The STWC experience
Being part of the judging team was more work, but also more fun, than I had anticipated! Something else I did not anticipate was how much I would learn from the experience. Here are some takeaways:
- By reviewing exceptional bug and test reports I picked up a few things I was able to take to my workplace. I was reminded that writing a good test report is an art form - a report that includes just enough relevant information for decision makers to be well informed. They don’t have to be long, or have piles of jargon.
- There is no substitute for good, clear communication. Teams that performed best where those who understood the mission clearly by asking the right questions, thinking critically and challenging assumptions along the way.
- It was also a great example that there is not one "right" way to test. There is not one best practice that applies to everyone and/or every situation. In this case, we had 36 teams testing the same piece of software and every single one of them approached the task differently. And even amongst the top scoring teams, there were not two teams that tested similarly.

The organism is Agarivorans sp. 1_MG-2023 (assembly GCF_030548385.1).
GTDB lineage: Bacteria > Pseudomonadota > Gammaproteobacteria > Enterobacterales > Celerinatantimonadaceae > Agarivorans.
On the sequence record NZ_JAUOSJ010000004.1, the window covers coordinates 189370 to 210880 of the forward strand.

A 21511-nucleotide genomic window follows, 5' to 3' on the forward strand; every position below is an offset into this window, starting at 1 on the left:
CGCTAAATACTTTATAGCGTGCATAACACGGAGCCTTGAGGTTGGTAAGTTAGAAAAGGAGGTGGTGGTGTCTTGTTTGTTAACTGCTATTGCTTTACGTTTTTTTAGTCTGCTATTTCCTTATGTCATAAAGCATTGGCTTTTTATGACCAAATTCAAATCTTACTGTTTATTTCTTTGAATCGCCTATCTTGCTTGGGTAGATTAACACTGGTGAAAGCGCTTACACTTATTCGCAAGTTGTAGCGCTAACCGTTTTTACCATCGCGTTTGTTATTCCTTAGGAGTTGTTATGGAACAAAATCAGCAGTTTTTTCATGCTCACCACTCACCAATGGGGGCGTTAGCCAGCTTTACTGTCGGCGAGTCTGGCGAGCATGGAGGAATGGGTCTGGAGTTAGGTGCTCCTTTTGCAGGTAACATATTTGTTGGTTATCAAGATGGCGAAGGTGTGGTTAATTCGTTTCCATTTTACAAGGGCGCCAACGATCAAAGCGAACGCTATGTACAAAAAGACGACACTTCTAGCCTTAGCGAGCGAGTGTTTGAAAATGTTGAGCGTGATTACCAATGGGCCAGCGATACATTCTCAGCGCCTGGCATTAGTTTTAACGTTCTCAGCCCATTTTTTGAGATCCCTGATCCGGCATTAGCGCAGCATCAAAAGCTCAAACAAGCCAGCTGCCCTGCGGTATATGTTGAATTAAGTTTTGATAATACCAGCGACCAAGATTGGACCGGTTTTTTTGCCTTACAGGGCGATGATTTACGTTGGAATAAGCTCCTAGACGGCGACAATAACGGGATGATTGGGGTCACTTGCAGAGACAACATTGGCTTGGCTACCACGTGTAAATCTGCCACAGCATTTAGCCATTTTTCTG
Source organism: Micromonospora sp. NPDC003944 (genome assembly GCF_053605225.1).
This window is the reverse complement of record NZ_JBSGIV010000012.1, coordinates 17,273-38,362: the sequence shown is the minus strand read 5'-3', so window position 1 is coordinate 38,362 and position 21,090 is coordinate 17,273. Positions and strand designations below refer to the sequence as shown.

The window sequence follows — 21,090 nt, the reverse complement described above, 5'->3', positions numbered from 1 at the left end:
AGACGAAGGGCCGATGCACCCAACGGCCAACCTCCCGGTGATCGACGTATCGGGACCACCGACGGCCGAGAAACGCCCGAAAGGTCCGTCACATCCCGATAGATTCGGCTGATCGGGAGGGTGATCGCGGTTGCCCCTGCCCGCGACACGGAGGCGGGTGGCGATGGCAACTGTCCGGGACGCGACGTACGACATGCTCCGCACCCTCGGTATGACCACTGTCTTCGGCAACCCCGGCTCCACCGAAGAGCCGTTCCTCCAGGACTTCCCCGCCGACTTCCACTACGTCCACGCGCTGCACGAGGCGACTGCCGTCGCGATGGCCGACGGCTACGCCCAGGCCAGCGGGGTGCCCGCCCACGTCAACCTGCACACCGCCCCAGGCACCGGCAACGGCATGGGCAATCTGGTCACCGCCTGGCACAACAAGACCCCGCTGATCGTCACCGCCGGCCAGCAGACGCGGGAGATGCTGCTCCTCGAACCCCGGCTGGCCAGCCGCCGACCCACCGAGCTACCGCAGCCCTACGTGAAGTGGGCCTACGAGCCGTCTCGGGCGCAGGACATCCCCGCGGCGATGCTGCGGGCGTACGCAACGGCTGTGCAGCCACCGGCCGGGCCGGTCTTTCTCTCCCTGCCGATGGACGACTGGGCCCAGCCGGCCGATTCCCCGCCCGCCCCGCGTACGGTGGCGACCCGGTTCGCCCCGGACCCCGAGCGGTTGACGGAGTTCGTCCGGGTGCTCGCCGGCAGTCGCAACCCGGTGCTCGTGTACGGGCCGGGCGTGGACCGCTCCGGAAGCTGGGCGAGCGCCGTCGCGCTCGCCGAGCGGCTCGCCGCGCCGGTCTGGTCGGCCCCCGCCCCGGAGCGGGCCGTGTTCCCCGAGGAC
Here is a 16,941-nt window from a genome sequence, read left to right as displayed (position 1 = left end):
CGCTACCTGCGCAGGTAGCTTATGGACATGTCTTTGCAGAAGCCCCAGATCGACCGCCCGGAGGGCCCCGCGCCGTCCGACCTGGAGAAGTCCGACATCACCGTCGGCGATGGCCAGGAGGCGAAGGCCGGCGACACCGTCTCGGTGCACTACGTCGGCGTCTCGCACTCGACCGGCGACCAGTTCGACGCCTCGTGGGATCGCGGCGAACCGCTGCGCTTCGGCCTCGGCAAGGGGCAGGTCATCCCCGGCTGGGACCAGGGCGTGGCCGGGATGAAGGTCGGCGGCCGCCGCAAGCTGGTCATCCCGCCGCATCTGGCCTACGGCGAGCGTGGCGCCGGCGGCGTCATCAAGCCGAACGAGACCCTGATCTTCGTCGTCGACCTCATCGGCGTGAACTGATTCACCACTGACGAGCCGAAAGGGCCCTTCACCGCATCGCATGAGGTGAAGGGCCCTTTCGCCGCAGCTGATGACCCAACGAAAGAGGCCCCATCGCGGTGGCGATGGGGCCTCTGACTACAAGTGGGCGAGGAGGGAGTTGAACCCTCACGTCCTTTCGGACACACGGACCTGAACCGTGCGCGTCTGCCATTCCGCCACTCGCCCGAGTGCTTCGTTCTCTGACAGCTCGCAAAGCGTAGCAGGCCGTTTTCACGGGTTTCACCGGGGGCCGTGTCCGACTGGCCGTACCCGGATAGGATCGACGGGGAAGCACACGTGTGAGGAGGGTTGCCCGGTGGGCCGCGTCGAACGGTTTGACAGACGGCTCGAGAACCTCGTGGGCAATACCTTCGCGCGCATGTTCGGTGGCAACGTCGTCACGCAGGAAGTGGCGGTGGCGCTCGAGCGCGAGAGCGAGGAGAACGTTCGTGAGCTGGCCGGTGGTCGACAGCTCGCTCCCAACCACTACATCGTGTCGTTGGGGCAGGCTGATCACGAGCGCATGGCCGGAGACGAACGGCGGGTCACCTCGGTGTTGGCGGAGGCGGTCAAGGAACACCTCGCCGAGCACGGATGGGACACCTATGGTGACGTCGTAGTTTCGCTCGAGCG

There may not be financial remuneration in volunteering, but that doesn’t mean we do not take anything from it. It was a very rewarding experience to be a judge in the Software Testing World Cup. I’m looking forward to watching the epic final online in November, as the best team from each region engage in an epic battle to win the top prize - and the coveted STWC trophy.